[Please note: ACIM passages quoted in this article reference the Foundation for Inner Peace (FIP) Edition.]
I love forgiveness stories, and never tire of sharing good ones in these “Course Meets World” pieces. Recently, during a week in which we celebrated the fiftieth anniversary of the Selma marches for African-American civil rights, I was inspired by a young man who seems to be following in the nonviolent, loving footsteps of those legendary marchers: University of Oklahoma student Isaac Hill.
We’ve made great progress in the civil rights struggle since Selma, but the event that brought Hill into the public eye was a sad one that illustrates just how much further we need to go. Members of the University of Oklahoma chapter of the Sigma Alpha Epsilon fraternity made national headlines when they were caught on video singing an ugly racist song while on a bus trip. It is believed that the video was shot on Saturday, March 7, the same day that the fiftieth anniversary commemoration of the famous “Bloody Sunday” march in Selma was taking place.
The song was a hateful rejection of black people that made liberal use of the “N” word and even gleefully referred to lynching.
The official response has been swift. As of this writing, the OU administration has disbanded the fraternity chapter. The fraternity’s national organization has revoked the chapter’s charter, and is investigating to see if further action needs to be taken against individual members. Two of the members have been expelled from the university for their “leadership role” in the incident. The two expelled members have issued public apologies. Other sanctions are being looked into, and other racist incidents both at OU and on college campuses elsewhere are being investigated with new vigor.
There has been a strong public response as well. There are a few apologists minimizing the incident, unfortunately, but most people have (thank goodness) come out firmly against what the fraternity members did. Indeed, not surprisingly, much of the reaction has been marked by fierce anger and condemnation. There have been marches and protests. People have used social media to post diatribes against the fraternity and its members. The chapter house itself has been sprayed with graffiti, saying things like “SHUT IT DOWN.” It has been reported that there have even been physical assaults and death threats on some of the fraternity members.
Enter Isaac Hill. Hill is a young African-American man who is the president of OU’s Black Student Association. Two days after the incident, he was interviewed (in the video linked at the beginning of this piece) by Fox News commentator Megyn Kelly. Kelly begins by expressing her amazement that in response to an incident which would normally evoke an angry call for retribution, Hill has put forth “a call for forgiveness.” Kelly asks, “How?” Hill responds by saying that while he agrees with the official sanctions that have been handed down as consequences for the fraternity members’ actions,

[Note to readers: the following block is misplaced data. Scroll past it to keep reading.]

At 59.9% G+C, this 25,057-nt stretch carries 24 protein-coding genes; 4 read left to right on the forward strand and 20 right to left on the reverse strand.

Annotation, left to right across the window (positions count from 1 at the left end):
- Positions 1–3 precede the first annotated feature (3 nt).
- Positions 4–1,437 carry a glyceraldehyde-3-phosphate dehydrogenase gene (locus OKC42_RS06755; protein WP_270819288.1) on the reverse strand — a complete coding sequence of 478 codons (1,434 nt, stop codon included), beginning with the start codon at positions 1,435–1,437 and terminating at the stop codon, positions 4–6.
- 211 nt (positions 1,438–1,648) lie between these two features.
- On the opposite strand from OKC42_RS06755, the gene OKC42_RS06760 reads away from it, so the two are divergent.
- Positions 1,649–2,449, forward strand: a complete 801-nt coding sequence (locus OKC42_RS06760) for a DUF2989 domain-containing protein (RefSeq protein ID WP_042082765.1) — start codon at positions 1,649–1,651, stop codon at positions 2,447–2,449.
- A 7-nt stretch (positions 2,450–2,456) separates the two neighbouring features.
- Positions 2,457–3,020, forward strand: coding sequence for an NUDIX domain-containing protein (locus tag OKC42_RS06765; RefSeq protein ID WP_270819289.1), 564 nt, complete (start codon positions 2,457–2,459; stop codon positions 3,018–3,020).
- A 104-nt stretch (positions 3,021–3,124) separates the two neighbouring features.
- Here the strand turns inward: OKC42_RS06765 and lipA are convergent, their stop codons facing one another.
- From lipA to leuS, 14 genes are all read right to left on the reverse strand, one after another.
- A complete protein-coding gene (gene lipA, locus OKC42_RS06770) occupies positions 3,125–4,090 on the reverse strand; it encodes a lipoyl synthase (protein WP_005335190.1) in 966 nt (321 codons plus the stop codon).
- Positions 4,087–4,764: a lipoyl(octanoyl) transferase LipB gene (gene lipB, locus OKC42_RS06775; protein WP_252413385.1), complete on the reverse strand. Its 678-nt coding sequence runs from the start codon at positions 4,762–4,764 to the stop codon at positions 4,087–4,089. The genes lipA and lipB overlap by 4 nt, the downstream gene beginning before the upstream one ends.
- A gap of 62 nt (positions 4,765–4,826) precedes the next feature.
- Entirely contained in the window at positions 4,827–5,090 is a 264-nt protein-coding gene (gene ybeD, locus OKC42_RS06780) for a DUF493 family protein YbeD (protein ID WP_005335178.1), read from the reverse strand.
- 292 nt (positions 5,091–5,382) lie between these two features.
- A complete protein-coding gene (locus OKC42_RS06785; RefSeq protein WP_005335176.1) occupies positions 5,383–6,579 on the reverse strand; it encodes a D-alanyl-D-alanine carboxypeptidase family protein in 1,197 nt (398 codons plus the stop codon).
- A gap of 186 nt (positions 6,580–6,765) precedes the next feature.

It is not smart to fight hate with hate. It is only logical to fight hate with love….I forgive them, and I hope that we can take this experience and [use it as] a time to learn and grow.
Hill goes on to invite those involved in the incident to come to the Black Student Association and meet with black students there to learn why what they did was offensive, so that racism would not be passed to future generations. Kelly then asks Hill how he could possibly meet with and try to reason with a person who has sung about people like him hanging from a tree. Hill responds:
It’s hard to do, honestly, but….These behaviors are taught; we are all born innocent people, and I think the only way to do it is to unteach it. And for them to be able to look me in the eye and see if they would be able to say anything like that, I just think would not be a thing that would happen.
After Hill speaks of the importance of increasing campus diversity as a means of educating people and widening their horizons, Kelly asks him how he would respond to those who have been spraying graffiti on the fraternity and issuing death threats to some of its members. He says:
Let’s not let their hate spark hate with us. Let’s just let their hate spark love with us. And let them learn, and let’s teach them how to be good American citizens.
Kelly concludes by saying, in a tone that shows just how moved she is, “Isaac Hill, you’re an extraordinary young man. God bless you. Thank you for being here.” I couldn’t agree more—I practically stood up and cheered when I heard Hill speak. Bravo, my brother—you’re my new hero!